The Denver Lino Project

The Denver Lino Project

Originally intended to be a photo project, the Denver Lino project is the result of a walk around Denver on New Year’s Eve 2021. Walking demands that you connect with a city on a completely different level. You can’t ignore the sounds or smells the way you can in a car. The people change when you see them face to face instead of from a distance. There’s something intimate and beautiful about a long walk around a city that you want to love.

Does this sound pretentious? I don’t mean for it to be. I just don’t think that I would have fallen in love with Denver in the way that I did if it weren’t for the fact that I explored so much of it on foot. Shortly before I left for my ill-advised and unsuccessful stint in graduate school, my car died because I had stopped using it. In the city it doesn’t feel like you really need a vehicle. I fell in love with the city on foot and every chance I get to walk around for ten miles or so, I’ll take.

This walk was different. Denver felt like a different and new place. I had been there before and also not been there before. I knew the streets and understood where I was supposed to be, but the places I was so familiar with had changed. The Oriental Cafe was completely redone–the mural on the side of the building painted over and the kind of clean logo that reeks of gentrification and pretension topped the doorway. There was AstroTurf in front of the mansion where I once stood barefoot, sinking my toes into the grass because my shoes were hurting my feet. When I finally got to my old neighborhood, I saw they had finally closed The Compound and now some new restaurant with a trendy name took its place–the walls that kept out prying, possibly homophobic eyes were replaced by windows, so anyone walking by could gawk at your charcuterie board as you sipped a local, organic wine.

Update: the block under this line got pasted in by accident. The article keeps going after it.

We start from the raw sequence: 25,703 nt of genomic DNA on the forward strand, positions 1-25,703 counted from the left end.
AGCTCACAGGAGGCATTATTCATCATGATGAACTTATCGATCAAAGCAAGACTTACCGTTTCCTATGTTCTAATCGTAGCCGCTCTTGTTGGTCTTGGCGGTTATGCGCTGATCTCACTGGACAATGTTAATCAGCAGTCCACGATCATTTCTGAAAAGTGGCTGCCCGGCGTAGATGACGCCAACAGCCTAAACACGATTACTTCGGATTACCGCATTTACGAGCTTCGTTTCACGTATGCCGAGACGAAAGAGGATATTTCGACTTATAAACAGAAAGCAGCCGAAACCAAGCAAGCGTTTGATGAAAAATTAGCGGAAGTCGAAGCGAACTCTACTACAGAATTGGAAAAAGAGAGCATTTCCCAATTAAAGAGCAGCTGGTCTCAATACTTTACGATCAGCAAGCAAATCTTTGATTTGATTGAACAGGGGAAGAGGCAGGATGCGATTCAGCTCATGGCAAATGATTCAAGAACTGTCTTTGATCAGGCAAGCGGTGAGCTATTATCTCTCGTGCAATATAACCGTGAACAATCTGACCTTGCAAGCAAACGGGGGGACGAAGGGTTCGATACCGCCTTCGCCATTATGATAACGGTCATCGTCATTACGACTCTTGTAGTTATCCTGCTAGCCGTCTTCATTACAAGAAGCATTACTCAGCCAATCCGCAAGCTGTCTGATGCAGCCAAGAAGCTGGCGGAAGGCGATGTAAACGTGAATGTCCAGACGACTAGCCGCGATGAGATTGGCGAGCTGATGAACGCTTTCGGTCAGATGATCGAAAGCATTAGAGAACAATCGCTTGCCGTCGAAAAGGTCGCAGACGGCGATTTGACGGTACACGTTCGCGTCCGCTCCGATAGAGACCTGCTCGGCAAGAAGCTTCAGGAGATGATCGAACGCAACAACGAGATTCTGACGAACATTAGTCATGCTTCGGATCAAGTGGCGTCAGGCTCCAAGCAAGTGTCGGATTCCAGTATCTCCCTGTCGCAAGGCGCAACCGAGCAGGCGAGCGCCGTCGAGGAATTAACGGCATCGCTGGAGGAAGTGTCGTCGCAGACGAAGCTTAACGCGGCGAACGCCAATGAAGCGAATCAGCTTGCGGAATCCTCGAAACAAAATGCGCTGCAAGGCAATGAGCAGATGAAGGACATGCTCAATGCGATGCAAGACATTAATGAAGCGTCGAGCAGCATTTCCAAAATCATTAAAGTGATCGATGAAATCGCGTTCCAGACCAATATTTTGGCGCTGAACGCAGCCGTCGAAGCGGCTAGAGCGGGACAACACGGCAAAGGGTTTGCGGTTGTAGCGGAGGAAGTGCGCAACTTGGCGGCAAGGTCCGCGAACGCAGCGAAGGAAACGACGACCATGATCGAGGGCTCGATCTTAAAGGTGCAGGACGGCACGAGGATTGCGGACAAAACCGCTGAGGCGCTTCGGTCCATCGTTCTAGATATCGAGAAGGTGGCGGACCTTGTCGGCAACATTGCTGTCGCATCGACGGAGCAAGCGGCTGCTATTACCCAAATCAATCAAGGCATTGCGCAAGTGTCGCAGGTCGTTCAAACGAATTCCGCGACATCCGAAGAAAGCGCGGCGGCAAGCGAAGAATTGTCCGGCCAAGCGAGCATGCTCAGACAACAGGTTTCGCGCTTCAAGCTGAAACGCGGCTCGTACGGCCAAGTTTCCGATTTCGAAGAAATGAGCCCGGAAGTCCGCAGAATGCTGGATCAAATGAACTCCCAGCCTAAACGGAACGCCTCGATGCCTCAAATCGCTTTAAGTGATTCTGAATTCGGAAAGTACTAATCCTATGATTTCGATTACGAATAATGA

The Denver I knew and loved was disappearing. Had I really been gone so long, or had this all happened so quickly? Can we blame my ignorance of these changes on the pandemic, or had I just not been paying attention? I originally thought it would be a photo project because I liked the idea of exposing a contradiction. Take a picture of what it is, but write about what it was. By switching to lino prints, I can give a better idea of the way things were. I can make alterations so the thing I remember in my mind is more like the thing that appears on paper. Of course, anyone can look up the addresses and the businesses and see the way things are now–how they’ve changed from the way they used to be. If the places that I present here hold special memories for you as well, leave a note in the comment and let me know. I think all of us who were in the city before 2013 have a dream of how it was that seems to contradict the way that it is now.

I hope you enjoy these prints. Thanks for visiting.